In a heartening move, the Democratic National Committee (DNC) agreed last weekend that it won’t accept any donations from corporate political action committees representing oil, gas, or coal companies.
They won’t be missing out on much actual money: According to the Center for Responsive Politics, a research group tracking how money is spent on politics, the coal industry has given 94 percent of its donations to Republicans during the current election cycle, and the oil and gas industry has given 89 percent of its campaign donations to Republicans so far in the lead-up to this year’s midterms (Paul Ryan, who’s not even running, has garnered the largest share, almost $490,000).
Meanwhile, over at the White House, this month Trump ordered his energy secretary, Rick Perry, to figure out how to protect coal-fired and nuclear power plants that are struggling to keep pace with newer plants. The administration is even considering a draft proposal that would require energy companies to purchase power from coal and nuclear plants.
The DNC’s decision to eschew donations from the fossil fuel industry stemmed from a proposal offered by Christine Pelosi, an activist in the party and daughter of the House Minority Leader, and was approved by a unanimous vote of the executive committee. In an open letter Pelosi published on Medium, she called on the DNC to join the hundreds of individual Democratic candidates who have pledged to reject fossil-fuel industry cash. The group Oil Change USA lists more than 600 candidates for local, state, and federal office who have signed its No Fossil Fuels pledge, agreeing not to knowingly accept more than $200 from “PACs, executives, or front groups of fossil fuel companies,” including those engaged in extraction, distribution, or sale of oil, gas, or coal. The list includes Democratic hopefuls like Randy Bryce, who’s running for Paul Ryan’s Wisconsin House seat, and California governor candidate Gavin Newsom.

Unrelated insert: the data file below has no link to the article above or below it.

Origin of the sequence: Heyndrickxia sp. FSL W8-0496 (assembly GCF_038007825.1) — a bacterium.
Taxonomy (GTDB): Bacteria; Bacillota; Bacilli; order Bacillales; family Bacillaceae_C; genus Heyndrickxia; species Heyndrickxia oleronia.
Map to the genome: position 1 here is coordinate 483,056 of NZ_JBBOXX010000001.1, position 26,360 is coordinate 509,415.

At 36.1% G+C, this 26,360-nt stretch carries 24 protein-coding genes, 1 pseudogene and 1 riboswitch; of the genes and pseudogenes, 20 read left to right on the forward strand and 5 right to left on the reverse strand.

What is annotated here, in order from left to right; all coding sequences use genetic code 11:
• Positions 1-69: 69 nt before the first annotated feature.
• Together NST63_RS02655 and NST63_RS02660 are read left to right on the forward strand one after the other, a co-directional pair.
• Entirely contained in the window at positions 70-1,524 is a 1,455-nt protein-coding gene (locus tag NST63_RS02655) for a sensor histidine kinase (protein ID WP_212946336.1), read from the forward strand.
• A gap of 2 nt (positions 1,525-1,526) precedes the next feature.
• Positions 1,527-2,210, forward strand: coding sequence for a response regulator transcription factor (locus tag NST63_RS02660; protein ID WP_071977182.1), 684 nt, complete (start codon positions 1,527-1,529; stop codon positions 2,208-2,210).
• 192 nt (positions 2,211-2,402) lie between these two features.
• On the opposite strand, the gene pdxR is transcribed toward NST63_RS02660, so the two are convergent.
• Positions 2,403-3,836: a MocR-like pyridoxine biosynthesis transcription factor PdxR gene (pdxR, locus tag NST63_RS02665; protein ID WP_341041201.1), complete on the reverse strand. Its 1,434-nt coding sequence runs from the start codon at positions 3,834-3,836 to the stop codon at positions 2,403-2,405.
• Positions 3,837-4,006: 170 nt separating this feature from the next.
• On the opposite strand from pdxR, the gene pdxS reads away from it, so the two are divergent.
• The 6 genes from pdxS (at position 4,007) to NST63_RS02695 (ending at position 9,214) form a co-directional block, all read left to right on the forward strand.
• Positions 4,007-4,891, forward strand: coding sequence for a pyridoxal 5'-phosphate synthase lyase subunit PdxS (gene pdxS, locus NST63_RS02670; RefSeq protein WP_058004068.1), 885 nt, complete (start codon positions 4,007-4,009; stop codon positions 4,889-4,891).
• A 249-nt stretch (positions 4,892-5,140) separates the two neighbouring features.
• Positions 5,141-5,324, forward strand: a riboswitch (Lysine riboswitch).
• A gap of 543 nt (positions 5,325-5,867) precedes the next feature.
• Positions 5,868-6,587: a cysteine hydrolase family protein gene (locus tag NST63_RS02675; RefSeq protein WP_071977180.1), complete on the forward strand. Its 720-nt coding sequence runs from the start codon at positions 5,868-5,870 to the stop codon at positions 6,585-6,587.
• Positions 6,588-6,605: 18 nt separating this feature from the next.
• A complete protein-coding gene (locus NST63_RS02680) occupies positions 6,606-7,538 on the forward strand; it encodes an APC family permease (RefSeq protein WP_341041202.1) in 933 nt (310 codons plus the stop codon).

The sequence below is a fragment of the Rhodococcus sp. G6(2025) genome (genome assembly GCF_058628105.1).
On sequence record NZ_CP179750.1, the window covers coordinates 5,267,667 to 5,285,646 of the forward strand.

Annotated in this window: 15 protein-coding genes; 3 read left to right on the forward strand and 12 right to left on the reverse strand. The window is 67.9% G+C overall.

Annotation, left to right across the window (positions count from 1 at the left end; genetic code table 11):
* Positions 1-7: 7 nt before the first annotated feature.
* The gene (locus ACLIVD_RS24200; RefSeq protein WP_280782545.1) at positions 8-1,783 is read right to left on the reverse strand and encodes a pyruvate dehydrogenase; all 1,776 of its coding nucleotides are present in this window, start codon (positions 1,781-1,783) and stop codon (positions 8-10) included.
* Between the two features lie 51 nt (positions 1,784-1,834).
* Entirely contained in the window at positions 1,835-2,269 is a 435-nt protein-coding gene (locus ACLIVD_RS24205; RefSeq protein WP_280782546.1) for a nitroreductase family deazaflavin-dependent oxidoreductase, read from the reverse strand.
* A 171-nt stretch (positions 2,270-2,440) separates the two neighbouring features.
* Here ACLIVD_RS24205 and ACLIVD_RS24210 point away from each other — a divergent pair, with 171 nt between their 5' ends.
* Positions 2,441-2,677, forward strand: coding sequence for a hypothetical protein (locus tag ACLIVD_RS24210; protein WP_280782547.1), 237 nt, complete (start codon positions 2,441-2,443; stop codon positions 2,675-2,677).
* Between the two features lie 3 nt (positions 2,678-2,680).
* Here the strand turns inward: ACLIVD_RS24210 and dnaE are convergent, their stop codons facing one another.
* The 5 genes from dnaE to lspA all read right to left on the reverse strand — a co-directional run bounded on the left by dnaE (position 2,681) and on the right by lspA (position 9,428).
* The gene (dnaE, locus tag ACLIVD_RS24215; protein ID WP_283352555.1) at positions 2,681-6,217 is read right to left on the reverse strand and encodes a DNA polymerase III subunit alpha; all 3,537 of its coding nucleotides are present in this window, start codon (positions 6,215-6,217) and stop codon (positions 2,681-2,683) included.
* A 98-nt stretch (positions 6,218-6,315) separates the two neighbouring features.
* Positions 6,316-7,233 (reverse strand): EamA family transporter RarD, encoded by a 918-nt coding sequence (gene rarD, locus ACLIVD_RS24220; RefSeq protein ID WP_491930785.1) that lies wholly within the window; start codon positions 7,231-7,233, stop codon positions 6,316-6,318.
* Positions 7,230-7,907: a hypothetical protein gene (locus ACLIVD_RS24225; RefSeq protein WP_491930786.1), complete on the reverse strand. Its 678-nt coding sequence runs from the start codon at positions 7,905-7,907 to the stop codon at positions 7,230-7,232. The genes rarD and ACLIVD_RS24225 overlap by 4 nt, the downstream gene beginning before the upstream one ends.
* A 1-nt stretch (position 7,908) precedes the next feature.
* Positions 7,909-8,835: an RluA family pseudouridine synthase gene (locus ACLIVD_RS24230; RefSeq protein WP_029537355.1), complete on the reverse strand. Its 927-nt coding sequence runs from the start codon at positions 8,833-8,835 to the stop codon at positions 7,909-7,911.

Plus, there’s been a big push among Democratic candidates to pledge not to accept money from any corporate PACs—prominent politicians who are expected to throw their hats in the ring for the 2020 presidential race, including Kirsten Gillibrand, Cory Booker, and Elizabeth Warren, have all publicly stated that they won’t accept such funds. Kamala Harris, who earlier this year said at a public forum that she would take offers on a case-by-case basis, announced in April that she, too, would refuse donations from all corporate PACs.
The DNC’s rejection of fossil fuel donations moves it a little closer to being in step with Democratic voters and progressive candidates who want to cut down the amount of corporate money in politics, and the organization is considering going even further later this summer: At an August board meeting, it will consider another resolution that will limit the amount that employees of fossil fuel companies can donate to $200.
If the Democratic party really wants its candidates recognized as the reasonable voices on climate change policy, rejecting money from polluters is a vital step.